In-depth information on both the salt and fresh water on our planet’s surface will be gathered by the multinational Surface Water and Ocean Topography project.
The Surface Water and Ocean Topography (SWOT) satellite was safely launched into Earth orbit on December 16 by NASA from Vandenberg Space Force Base in California on a Falcon 9 rocket. Both the National Aeronautics and Space Administration (NASA) and the Centre National d’Études Spatiales (CNES) of France are working together on this project (CNES). More than 90% of the planet’s surface is covered with some kind of water, and this expedition will examine it all.
The satellite will assess the depth of the ocean and Earth’s freshwater bodies, shedding light on the ocean’s role in climate change, the effects of global warming on lakes, rivers, and reservoirs, and the ways in which people may better prepare for natural catastrophes like floods. This is how the SWOT analysis will impact our understanding of Earth’s water:
- SWOT will conduct the first comprehensive survey of the world’s oceans and seas. The lack of water on Earth would make it impossible for life to exist. However, it also serves an essential purpose by absorbing and transporting a significant portion of the carbon and heat that are otherwise trapped in Earth’s atmosphere due to human activities. It also has an impact on the local climate and weather. Scientists may use SWOT to keep track of the water on Earth, including its current location, its source, and its projected future use. This is fundamental in comprehending the dynamic nature of water supplies, the effects of these shifts on local ecosystems, and the ocean’s role in shaping climate change.
- The satellite will answer some of the most important concerns about climate change. Determining the threshold at which the ocean slows down its absorption of extra heat trapped in the atmosphere and begins releasing it back into the air, where it might increase global warming, is crucial for making accurate predictions about our future climate. Since a result of the data gathered by SWOT, scientists will have a better foundation upon which to test and refine their climate projections, as they will have a better understanding of the worldwide ocean-atmosphere heat exchange. Furthermore, the satellite will aid in completing researchers’ image of how sea level is changing along coasts, providing information that may be used to enhance computer models for sea level rise forecasts and the forecasting of coastal floods.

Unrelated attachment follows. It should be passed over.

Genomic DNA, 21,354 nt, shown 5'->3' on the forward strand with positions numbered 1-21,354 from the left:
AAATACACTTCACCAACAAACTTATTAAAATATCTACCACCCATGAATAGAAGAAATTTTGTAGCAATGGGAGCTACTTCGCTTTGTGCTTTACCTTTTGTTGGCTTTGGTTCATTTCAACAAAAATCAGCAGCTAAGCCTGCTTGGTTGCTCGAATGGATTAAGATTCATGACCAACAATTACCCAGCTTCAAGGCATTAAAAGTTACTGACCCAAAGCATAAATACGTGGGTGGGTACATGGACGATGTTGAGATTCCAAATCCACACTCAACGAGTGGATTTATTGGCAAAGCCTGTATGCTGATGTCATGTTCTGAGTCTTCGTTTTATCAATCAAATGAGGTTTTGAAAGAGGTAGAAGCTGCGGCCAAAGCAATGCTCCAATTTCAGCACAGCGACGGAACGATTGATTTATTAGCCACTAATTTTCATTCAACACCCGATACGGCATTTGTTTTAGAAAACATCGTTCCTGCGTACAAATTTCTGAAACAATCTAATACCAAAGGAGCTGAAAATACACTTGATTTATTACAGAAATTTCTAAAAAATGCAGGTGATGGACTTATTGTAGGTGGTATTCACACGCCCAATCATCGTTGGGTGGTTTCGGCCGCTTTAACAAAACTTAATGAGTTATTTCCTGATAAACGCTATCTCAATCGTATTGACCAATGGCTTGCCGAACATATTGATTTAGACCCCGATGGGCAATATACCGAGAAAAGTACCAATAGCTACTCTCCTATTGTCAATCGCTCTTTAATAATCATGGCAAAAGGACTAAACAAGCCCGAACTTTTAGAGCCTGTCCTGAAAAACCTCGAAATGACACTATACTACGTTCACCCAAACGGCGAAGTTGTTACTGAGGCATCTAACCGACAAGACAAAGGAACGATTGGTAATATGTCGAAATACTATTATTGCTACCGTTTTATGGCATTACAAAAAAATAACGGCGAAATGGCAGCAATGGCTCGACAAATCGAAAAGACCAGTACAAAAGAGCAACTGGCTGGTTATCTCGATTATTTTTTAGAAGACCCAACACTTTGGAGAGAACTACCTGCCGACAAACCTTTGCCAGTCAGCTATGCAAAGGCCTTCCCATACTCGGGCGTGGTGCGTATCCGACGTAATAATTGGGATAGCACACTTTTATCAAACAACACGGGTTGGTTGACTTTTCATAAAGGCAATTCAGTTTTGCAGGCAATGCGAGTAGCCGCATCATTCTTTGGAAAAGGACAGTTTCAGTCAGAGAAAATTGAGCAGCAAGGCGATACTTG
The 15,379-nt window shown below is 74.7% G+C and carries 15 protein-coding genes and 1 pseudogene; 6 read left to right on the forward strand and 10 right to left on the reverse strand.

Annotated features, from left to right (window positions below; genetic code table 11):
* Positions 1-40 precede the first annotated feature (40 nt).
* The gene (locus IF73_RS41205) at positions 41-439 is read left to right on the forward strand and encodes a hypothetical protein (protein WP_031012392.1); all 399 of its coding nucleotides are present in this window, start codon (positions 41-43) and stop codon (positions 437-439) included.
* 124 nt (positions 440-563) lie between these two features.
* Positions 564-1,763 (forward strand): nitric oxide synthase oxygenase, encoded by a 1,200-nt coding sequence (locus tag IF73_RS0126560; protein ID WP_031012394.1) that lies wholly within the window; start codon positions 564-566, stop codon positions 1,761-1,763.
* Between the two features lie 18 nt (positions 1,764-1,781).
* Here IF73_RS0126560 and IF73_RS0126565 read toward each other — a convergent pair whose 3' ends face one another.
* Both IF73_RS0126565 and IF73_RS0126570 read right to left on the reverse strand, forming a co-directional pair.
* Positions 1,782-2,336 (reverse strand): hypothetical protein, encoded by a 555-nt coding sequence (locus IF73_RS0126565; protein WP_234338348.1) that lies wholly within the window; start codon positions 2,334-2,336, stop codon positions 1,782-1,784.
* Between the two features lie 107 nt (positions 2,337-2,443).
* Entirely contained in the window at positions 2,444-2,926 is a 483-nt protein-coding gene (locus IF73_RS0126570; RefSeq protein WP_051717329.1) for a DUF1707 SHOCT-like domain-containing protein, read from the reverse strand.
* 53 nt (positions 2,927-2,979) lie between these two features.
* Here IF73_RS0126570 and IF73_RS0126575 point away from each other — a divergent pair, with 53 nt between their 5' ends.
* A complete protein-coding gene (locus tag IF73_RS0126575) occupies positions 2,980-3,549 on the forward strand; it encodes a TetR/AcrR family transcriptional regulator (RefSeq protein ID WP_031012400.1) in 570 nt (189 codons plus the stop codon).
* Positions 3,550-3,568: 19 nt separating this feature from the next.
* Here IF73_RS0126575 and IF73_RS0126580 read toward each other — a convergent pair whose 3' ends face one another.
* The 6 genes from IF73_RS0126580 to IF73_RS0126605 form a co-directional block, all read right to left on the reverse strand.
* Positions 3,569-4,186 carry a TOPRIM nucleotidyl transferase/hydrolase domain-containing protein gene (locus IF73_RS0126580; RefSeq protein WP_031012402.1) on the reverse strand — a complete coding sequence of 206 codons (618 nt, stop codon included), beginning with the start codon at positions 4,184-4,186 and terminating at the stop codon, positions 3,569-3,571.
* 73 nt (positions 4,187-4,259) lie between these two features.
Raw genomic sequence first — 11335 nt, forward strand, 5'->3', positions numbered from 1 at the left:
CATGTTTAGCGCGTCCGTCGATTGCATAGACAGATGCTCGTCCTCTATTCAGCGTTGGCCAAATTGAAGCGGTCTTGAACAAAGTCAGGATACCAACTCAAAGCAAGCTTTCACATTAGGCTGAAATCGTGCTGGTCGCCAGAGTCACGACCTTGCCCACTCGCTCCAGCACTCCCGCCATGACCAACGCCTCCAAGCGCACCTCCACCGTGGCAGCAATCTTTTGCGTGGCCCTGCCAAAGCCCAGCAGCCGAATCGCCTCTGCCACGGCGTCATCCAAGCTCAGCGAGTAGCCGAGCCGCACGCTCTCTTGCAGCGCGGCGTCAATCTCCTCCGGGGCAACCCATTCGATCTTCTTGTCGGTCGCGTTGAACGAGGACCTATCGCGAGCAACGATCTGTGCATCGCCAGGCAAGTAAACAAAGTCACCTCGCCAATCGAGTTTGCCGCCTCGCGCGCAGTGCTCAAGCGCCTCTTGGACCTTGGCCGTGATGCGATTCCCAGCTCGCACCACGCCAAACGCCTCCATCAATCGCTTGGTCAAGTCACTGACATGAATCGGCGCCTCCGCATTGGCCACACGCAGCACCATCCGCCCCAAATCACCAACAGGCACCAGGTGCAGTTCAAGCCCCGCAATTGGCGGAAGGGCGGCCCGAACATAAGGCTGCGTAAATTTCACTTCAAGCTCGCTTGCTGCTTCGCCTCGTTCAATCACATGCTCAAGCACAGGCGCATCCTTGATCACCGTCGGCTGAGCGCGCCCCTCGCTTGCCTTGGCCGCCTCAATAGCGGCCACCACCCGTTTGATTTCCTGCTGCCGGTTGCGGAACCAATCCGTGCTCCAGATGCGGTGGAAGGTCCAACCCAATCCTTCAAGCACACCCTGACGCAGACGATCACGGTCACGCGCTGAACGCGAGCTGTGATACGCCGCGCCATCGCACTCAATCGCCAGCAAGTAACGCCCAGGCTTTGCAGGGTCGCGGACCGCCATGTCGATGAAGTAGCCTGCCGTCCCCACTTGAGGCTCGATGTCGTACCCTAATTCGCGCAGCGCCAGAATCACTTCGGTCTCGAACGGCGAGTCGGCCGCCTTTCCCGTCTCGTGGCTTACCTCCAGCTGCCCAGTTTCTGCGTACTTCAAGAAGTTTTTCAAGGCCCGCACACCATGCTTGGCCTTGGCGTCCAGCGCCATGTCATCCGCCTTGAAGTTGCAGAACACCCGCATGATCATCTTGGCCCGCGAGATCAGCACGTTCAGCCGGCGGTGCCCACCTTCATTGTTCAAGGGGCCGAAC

- We can make informed choices based on the information gathered from the SWOT analysis. Earth’s water cycle is speeding up as a result of climate change, which is causing more severe weather events like floods and droughts. Therefore, certain areas of the earth will be flooded while others will be dry. Anyone that needs to monitor water in their locations will utilize SWOT data to track drought status in lakes and to enhance flood predictions for rivers.
- This mission is strengthening a long-standing multinational relationship and laying the groundwork for future NASA Earth missions.
- The water on Earth will be seen in more detail than ever before by SWOT. The freshwater bodies and oceans of Earth will be seen in unprecedented detail by the spacecraft’s research sensors. In order to better comprehend the ocean’s role in climate change, SWOT will be able to gather data on ocean features smaller than 60 miles (100 kilometers) wide. The oceans have taken up more than 90% of the extra heat in the atmosphere that has been created by human activities. A lot of this heat, and the additional carbon that caused it, may be absorbed by transient ocean phenomena like fronts and eddies, according to researchers. SWOT will produce a more comprehensive picture of Earth’s water budget by offering a high-definition perspective of freshwater bodies. Many large rivers are still a mystery to scientists because they cannot be equipped with monitoring gear for a variety of reasons, including their remote locations. For the first time ever, the spacecraft’s equipment will examine the whole length of virtually all rivers wider than 330 feet. Similarly, SWOT will increase the number of lakes bigger than 15 acres for which data is available from existing ground and satellite technologies from a few thousand to over a million.
- SWOT is paving the way for upcoming Earth-observing missions with its cutting-edge technology and dedication to include a wide range of individuals who will utilize the mission’s data. SWOT measurements, together with the tools to aid academics in evaluating the data, will be made available without cost. All kinds of people, even those who wouldn’t normally have access, will be able to participate in research and applications thanks to this.
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